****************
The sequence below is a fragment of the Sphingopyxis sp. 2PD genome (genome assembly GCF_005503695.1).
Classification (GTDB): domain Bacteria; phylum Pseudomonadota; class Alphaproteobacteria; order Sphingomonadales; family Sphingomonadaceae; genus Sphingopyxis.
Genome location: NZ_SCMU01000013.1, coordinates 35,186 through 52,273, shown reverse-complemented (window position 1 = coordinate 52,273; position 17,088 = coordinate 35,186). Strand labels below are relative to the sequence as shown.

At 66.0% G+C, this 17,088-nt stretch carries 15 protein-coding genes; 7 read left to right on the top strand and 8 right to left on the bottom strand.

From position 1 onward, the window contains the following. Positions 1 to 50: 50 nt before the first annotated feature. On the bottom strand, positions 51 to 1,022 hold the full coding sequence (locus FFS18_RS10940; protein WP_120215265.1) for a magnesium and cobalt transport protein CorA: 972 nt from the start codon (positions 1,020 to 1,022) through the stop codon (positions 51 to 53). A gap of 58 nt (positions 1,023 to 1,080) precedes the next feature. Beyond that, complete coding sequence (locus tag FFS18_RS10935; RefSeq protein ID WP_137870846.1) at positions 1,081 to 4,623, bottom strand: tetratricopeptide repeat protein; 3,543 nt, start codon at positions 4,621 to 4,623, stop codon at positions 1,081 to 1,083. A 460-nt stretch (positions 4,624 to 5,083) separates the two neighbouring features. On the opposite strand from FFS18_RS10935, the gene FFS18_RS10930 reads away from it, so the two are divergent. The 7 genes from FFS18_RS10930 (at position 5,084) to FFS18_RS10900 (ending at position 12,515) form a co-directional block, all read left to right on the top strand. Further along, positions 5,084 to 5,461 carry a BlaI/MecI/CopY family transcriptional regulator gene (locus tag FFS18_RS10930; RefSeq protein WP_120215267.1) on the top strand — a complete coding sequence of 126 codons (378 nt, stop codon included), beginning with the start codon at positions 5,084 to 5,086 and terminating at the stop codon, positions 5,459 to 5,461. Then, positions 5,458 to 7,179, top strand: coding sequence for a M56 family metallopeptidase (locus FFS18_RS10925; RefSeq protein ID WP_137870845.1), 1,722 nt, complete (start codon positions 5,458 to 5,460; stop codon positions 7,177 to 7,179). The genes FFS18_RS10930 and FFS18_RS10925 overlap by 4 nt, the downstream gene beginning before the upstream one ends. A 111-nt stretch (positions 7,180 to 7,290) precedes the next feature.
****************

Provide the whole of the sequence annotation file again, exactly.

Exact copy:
The sequence below is a fragment of the Sphingopyxis sp. 2PD genome (genome assembly GCF_005503695.1).
Classification (GTDB): domain Bacteria; phylum Pseudomonadota; class Alphaproteobacteria; order Sphingomonadales; family Sphingomonadaceae; genus Sphingopyxis.
Genome location: NZ_SCMU01000013.1, coordinates 35,186 through 52,273, shown reverse-complemented (window position 1 = coordinate 52,273; position 17,088 = coordinate 35,186). Strand labels below are relative to the sequence as shown.

At 66.0% G+C, this 17,088-nt stretch carries 15 protein-coding genes; 7 read left to right on the top strand and 8 right to left on the bottom strand.

From position 1 onward, the window contains the following. Positions 1 to 50: 50 nt before the first annotated feature. On the bottom strand, positions 51 to 1,022 hold the full coding sequence (locus FFS18_RS10940; protein WP_120215265.1) for a magnesium and cobalt transport protein CorA: 972 nt from the start codon (positions 1,020 to 1,022) through the stop codon (positions 51 to 53). A gap of 58 nt (positions 1,023 to 1,080) precedes the next feature. Beyond that, complete coding sequence (locus tag FFS18_RS10935; RefSeq protein ID WP_137870846.1) at positions 1,081 to 4,623, bottom strand: tetratricopeptide repeat protein; 3,543 nt, start codon at positions 4,621 to 4,623, stop codon at positions 1,081 to 1,083. A 460-nt stretch (positions 4,624 to 5,083) separates the two neighbouring features. On the opposite strand from FFS18_RS10935, the gene FFS18_RS10930 reads away from it, so the two are divergent. The 7 genes from FFS18_RS10930 (at position 5,084) to FFS18_RS10900 (ending at position 12,515) form a co-directional block, all read left to right on the top strand. Further along, positions 5,084 to 5,461 carry a BlaI/MecI/CopY family transcriptional regulator gene (locus tag FFS18_RS10930; RefSeq protein WP_120215267.1) on the top strand — a complete coding sequence of 126 codons (378 nt, stop codon included), beginning with the start codon at positions 5,084 to 5,086 and terminating at the stop codon, positions 5,459 to 5,461. Then, positions 5,458 to 7,179, top strand: coding sequence for a M56 family metallopeptidase (locus FFS18_RS10925; RefSeq protein ID WP_137870845.1), 1,722 nt, complete (start codon positions 5,458 to 5,460; stop codon positions 7,177 to 7,179). The genes FFS18_RS10930 and FFS18_RS10925 overlap by 4 nt, the downstream gene beginning before the upstream one ends. A 111-nt stretch (positions 7,180 to 7,290) precedes the next feature.